MANTUA TOWNSHIP, N.J. -- A dig site, in New Jersey, is yielding exciting finds: the fossils of animals believed killed around the same time the dinosaurs disappeared. Uncovering the mystery has taken a cast of thousands.
Behind a strip mall in southern New Jersey, paleontologists from Drexel University are traveling 65 million years into the past. This quarry could be the most significant fossil site in decades.
"We know all these animals died at the same time because their bones are still put together," said Ken Lacovara, the professor leading the dig team.
Lacovara thinks those may be the fossils of thousands of animals that all died around the time a meteor struck and killed off 70 percent of life on earth.
If it turns out to be the case, the only window the world has to animals actually killed in that cataclysm, that wipes out the dinosaurs, and essentially makes the modern world as we know it, is in a pit behind a shopping mall in New Jersey.
Last summer, Lacovara made big news when he announced another discovery -- the largest dinosaur in the world.
The dreadnaughtus was bigger than a Boeing 746 and weight 65 tons. Lacovara found it in the wilds of Patagonia in Argentina.
In the New Jersey quarry, the Drexel team has uncovered some amazing fossils over the past 12 years, including a predator the size of a bus, and a 7-foot-long thoracosaurus crocodile that once lived along the coast here.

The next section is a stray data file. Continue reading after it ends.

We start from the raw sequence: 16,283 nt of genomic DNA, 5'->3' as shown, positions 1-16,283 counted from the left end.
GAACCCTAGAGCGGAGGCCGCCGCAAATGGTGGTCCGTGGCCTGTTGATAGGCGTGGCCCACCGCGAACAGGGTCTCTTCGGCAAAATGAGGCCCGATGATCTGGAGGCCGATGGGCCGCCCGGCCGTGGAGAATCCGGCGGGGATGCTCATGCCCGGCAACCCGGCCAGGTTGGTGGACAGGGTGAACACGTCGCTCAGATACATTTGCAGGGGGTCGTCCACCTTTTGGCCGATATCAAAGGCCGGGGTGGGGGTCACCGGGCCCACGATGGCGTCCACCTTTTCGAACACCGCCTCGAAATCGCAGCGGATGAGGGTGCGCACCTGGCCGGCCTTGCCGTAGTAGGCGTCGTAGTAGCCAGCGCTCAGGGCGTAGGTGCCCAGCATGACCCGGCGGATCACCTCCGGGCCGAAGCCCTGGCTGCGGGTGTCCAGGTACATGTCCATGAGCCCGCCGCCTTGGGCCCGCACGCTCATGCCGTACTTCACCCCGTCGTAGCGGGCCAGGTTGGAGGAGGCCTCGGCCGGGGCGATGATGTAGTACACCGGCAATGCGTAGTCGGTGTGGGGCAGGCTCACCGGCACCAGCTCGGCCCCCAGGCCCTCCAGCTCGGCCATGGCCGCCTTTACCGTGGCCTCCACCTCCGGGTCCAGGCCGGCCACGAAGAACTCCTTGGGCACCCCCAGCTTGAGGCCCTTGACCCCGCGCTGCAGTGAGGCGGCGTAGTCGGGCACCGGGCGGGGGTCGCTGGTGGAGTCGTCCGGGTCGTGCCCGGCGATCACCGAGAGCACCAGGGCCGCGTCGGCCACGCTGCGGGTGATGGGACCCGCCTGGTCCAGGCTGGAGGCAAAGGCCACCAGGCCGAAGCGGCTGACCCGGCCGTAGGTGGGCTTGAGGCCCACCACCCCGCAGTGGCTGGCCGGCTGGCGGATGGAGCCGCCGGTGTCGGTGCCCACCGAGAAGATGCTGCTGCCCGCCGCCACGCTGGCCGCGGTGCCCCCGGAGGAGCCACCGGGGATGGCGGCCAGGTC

But this site is special for another reason. For three years now, Lacovara has invited the public to come help dig for a day; 1,300 people have shown up to help.
The people are fascinated, looking almost like they are going to find what's under the Christmas tree.
"Can you imagine when you're a kid, when you find your first fossil?" said Lacovara. :That's a transformational experience, it connects them for the first time in a tangible to the Earth's ancient past. I think for many of these kids they are never going to forget that moment.
The hope is these kids find more than fossils. Lacovara wants them to discover a love for science.
"I am going to be a paleontologist when I grow up," said Jordan Lane, who came with her mother and brother. "Because they're so cool."
Even with all the help, the team has literally just scratched the surface of what the quarry might reveal.
"If we were to excavate here five days a week we could process an acre in 10 years and this property is 65 acres, so we have about 650 years of work left to do," said Lacovara. "Geologically, that's no time at all."
Which means there will be plenty of work awaiting all these future paleontologists.